Out in the yard was a small, three-sided wooden structure where the dogs’ harnesses and ganglines were hanging, frost-covered sleds stationed in front. Anna and Kristy make their own sleds by hand so they can fix them when something breaks.
We asked to see the trailer used to transport the dogs. Parked at the back of the property, it had cubbies for each dog in the rear, and up front were shelves for the sisters to sleep on during longer hauls. Anna and Kristy gingerly lifted each 50lb dog up and into their cubbies until the whole team was in place for us to see. Then they lifted them all back out; the dogs seemed confused as to why their outing was cut short.
We wandered back towards the cabin. In late summer or early fall, the sisters told us, they’ll start taking the dogs out on short two- to four-mile runs, pulling a four-by-four in neutral until there’s snow. By January they’ll work up to runs as long as 100 miles, generally taking the dogs every other day. While training for the Iditarod each dog will log over 3,000 miles.
The most surprising thing these trail-hardened women shared was what they considered the hardest part of their lifestyle. ‘Seeing our dogs age, from puppies up through their athletic careers to see them slowly having a hard time doing what they used to do all the time,’ Kristy said.
We eventually made our way inside the cabin and were greeted by another dog, a long-retired husky, ambling around in a hunter orange warming vest, his racing days long behind him. ‘They don’t know their age,’ Anna added. ‘They can be twelve years old and still all excited and want to go running with you because they think they’re five, but they don’t know they can’t keep up with the team. They just love running.’
When the Iditarod and puppy training wraps up, and the snow starts to melt, we shift gears into our own training. It’s extremely motivating, and it helps you move on to the next thing. It can get a little depressing when the snow starts to melt.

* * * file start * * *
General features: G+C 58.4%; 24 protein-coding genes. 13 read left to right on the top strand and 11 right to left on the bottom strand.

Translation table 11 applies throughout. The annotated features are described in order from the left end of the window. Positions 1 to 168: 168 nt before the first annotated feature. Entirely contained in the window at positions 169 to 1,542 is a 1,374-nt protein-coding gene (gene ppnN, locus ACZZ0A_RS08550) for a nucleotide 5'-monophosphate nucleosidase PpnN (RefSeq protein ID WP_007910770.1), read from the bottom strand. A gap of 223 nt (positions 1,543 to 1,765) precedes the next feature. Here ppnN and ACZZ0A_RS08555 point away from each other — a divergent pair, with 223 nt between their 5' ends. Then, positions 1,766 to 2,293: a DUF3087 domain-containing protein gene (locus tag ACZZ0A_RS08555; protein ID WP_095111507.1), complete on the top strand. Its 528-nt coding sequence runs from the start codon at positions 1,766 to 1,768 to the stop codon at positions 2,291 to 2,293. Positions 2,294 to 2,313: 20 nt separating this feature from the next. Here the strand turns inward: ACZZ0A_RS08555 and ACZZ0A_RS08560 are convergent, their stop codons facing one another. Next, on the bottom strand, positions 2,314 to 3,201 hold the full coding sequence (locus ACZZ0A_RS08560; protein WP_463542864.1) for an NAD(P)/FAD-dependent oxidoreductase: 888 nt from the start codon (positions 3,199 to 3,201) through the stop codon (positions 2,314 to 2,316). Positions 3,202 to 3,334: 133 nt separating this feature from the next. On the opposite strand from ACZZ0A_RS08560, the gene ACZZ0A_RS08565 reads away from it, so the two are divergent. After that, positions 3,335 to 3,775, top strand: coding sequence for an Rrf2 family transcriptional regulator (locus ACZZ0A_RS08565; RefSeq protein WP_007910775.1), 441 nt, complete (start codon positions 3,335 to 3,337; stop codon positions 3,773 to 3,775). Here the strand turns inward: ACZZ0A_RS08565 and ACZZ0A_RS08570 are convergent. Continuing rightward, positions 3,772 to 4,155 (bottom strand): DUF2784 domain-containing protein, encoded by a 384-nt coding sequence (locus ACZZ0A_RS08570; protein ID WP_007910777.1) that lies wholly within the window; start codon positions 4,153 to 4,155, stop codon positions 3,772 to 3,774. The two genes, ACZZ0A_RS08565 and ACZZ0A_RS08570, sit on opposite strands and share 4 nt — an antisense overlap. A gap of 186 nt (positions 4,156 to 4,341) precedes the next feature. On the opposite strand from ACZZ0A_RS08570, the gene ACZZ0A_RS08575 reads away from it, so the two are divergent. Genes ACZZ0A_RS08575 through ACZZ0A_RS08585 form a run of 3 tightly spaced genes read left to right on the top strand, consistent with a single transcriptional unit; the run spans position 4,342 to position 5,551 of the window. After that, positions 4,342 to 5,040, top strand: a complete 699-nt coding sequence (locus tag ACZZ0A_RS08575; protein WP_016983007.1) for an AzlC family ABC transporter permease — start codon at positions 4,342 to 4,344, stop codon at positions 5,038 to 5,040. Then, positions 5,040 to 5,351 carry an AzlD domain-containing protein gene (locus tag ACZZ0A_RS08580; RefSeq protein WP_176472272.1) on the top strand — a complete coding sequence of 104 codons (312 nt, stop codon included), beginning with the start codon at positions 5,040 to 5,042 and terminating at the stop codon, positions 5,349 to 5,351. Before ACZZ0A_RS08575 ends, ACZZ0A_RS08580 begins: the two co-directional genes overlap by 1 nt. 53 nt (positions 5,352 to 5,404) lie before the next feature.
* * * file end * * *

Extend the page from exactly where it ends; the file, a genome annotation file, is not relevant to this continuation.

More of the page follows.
The lead dogs don’t calm for a moment. Once the harnesses are on they’re in full drive mode, and it doesn’t stop until they come off again – they’re jumping in the air with anticipation, narrowly avoiding tangling each other up over and over.
Long after the sun disappeared below the horizon, Anna and Kristy ready two dog teams for a run by the light of their head lamps. They operate without a word, seamlessly weaving between each other and the dogs, complementing each other in every way, instinctually knowing the other’s needs – a sharp contrast to the dogs surrounding them, who are going berserk in a chorus of overflowing excitement. ‘Pick me! Pick me!’ Everyone begs and pleads to go pull. From puppies up to retirees, no one wants to be left behind.
As Kristy begins gearing a dog up, we watch the animal instantly calm and pay full attention to her. She delicately slips each paw into a bootie and secures it with her bare hands. Neither sister is rushed by the cold or hurried by the dogs’ excitement. The instant she moves on to prepare the next dog the first erupts again.
They bring the lead dogs over and connect them to the front of each gangline. The lead dogs don’t calm for a moment. Once the harnesses are on they’re in full drive mode, and it doesn’t stop until they come off again – they’re jumping in the air with anticipation, narrowly avoiding tangling each other up over and over. Within moments both teams are assembled. Anna gives the command ‘Ready, all right!’ while pulling up her anchors, and the first team is gone, down the wooded trail off the property. Kristy calls out and is gone too. Immediately the cold, quiet night envelops them.
All the dogs left behind listen in the crisp night air. After a quiet beat they erupt into long, sorrowful howls. It’s not the happy, excited yips from earlier, but a song of deep longing. The remainder of the kennel join together in unison and sing their ‘come back to me’ song, and as I stare down the trail I find myself standing alone in the dark. The energy feels as if a storm just passed through.
This story first featured in Sidetracked Magazine Volume 17
Anna and Kristy are competing in the 2020 Iditerod, commencing March 7th. Follow their progress via iditarod.com and on Instagram @seeingdoublesleddogracing. They would like to thank their family, friends and the following sponsors for their ongoing support:
Polar Asset Management Partners, GCI Alaska, Polaris, Three Bears Alaska Outpost, GBA Corona, Alaska Trauma & Acute Care Surgery, Halliburton, Fresh Choice Complete, Northern Edge Physical Therapy, NUPI America
Written by Christine Walsh // Photography by Jay Kolsch